A few weeks ago, Lizzo posted a video (NSFW) promoting some items that Beyoncé sent over from her new Ivy Park collection. The problem? Lizzo wasn’t wearing the clothes; her friend was. Ivy Park’s line runs XS-XL — Lizzo can’t fit into anything.
If Lizzo can’t get clothing made in her size, how are the rest of us expected to?
Size inclusivity is still in its infancy in Charlotte. This became obvious to me after several frustrating visits to local boutiques while working on Agenda’s fashion round-up. My job was to try on items that fit that season’s trends. But at several shops the only things I could squeeze into were jackets or oversized sweaters.
I got through the article by strategically covering open zippers with my hands and snagging every on-trend item with an elastic waistband. Even though I was frustrated, I wasn’t surprised. I’ve had to compromise in shopping my whole life. At the age of 10, I knew to stick to the face glitter at Limited Too (now Justice). At the age of 32, I know to stick to the shoe section at Vestique.
But why? Why don’t I deserve to have the same shopping experience as women who wear size 0-10?
A quick search for “plus size” on Yelp shows three chains in Charlotte, a few boutiques in Gastonia/Rock Hill, and a hair salon.
Sixty-eight percent of American women wear a size 14 or above which is considered plus size. This means the average American woman has TWO Charlotte boutiques that specifically cater to women her size. (Three if you count the hair salon.)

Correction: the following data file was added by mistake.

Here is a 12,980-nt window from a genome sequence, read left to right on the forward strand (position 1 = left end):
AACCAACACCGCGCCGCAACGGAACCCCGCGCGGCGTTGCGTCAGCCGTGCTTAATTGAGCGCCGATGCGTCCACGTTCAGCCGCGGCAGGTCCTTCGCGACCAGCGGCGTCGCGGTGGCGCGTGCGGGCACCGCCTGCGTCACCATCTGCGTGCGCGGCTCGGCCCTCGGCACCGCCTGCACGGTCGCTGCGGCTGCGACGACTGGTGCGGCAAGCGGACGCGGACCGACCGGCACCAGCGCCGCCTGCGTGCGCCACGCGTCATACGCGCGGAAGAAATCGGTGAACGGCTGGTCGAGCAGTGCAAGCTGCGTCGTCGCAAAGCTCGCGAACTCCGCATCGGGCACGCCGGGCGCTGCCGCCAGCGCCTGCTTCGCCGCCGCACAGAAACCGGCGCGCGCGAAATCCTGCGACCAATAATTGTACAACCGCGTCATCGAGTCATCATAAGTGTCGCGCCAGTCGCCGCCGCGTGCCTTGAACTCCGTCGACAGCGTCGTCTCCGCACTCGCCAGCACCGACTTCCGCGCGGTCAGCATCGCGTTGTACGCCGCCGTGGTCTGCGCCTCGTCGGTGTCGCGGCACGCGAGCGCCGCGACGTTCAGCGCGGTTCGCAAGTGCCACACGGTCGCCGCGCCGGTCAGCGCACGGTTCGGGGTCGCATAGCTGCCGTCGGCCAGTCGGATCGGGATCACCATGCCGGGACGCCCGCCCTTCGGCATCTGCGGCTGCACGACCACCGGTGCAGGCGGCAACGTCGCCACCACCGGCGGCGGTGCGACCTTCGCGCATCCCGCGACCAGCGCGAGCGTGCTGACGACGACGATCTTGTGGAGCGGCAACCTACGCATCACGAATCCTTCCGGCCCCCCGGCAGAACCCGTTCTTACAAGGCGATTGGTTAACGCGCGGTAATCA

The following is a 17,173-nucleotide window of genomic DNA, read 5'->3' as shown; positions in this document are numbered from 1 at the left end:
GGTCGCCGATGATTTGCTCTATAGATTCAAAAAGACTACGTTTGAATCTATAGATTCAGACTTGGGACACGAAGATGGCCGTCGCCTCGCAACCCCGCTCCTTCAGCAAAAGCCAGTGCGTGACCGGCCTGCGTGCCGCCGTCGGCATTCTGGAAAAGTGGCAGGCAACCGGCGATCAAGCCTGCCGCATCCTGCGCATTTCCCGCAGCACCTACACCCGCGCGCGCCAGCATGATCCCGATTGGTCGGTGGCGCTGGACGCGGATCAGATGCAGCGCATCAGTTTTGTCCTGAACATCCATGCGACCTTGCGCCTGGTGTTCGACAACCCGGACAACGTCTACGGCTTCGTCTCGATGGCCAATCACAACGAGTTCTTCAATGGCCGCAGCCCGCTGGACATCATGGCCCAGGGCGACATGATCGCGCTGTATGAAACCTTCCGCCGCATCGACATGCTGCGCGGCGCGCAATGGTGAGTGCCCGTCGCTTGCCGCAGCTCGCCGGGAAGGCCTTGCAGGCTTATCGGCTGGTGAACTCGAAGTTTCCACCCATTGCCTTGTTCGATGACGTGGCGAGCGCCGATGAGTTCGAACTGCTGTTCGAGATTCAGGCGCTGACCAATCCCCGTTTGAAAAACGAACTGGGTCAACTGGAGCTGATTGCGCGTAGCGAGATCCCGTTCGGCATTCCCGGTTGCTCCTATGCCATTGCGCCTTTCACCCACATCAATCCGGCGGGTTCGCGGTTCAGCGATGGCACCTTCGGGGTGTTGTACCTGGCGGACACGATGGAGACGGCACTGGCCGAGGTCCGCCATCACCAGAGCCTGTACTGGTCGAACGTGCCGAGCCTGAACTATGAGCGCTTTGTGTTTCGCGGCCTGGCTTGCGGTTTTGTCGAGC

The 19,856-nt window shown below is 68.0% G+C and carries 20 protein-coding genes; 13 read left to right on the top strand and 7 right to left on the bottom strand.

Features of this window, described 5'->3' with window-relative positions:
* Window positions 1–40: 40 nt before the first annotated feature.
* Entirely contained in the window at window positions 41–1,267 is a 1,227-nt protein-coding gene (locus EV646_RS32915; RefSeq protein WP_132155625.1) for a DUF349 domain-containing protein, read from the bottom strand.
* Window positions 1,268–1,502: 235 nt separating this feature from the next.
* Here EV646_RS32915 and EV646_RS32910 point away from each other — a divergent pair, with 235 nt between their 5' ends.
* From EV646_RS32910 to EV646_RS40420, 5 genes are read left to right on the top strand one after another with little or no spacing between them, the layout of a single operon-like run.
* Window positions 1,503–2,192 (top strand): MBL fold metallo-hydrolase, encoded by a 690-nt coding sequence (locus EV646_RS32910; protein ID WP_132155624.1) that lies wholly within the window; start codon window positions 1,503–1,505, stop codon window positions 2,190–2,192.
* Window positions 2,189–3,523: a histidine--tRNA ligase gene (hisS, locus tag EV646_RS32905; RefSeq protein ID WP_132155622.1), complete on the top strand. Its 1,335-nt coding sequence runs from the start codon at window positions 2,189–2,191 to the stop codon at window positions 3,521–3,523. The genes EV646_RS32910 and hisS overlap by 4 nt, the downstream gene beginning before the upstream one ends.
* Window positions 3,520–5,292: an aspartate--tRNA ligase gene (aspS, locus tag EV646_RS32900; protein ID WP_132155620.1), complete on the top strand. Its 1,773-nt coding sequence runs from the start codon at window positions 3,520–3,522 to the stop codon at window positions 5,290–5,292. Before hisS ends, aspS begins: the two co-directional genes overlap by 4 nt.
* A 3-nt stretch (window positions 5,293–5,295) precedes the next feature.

I spoke with Amy Crowe, owner of Worthy Figures, a plus-size boutique located in Plaza Midwood’s Charlotte Collective. Amy started her store after the realization that her constant dieting and mission of fitting into her “skinny clothes” was toxic and making her miserable. She believes that women deserve to wear clothes that fit well and make them feel good right now.
I asked Amy why there is such a dismal number of plus-size options in Charlotte. “I think it’s the way it’s always been, so boutique owners are going to keep doing things the way they’ve always done it,” she says.
I’m pretty sure 68 percent of American women are with me when I say: Things should be done differently.
“The excuse is always ‘It costs too much,’ or ‘There’s just no market there.’ The market is there, and you will make money,” Amy explains. “The clothes cost the same as what you’re already buying, maybe a few dollars more. These are just excuses people use.”
Amy also says that offering plus-size clothes is often uncharted territory for boutique owners, which is why they stay away. If they aren’t plus-size themselves, they may not know what plus-sized women want to wear. For example, many plus-size women have large chests and may prefer to not wear strapless tops and deal with the dreaded strapless bra.
Amy recommends boutique owners reach out to plus-size women to learn more about their likes and dislikes, just as they would for women who are sizes 0-10. All they have to do is ask.
Is this it? Could 2020 be the year that Charlotte becomes more size inclusive? Could this be the year that I can shop at the same store as my size 2 friend? Is this the year that plus-sized women can walk into a boutique and not be immediately pointed to the poncho section?
I don’t know. What I do know is that when local boutiques do start offering plus sizes, they’re going to see how profitable it can be.
But for now, we wait.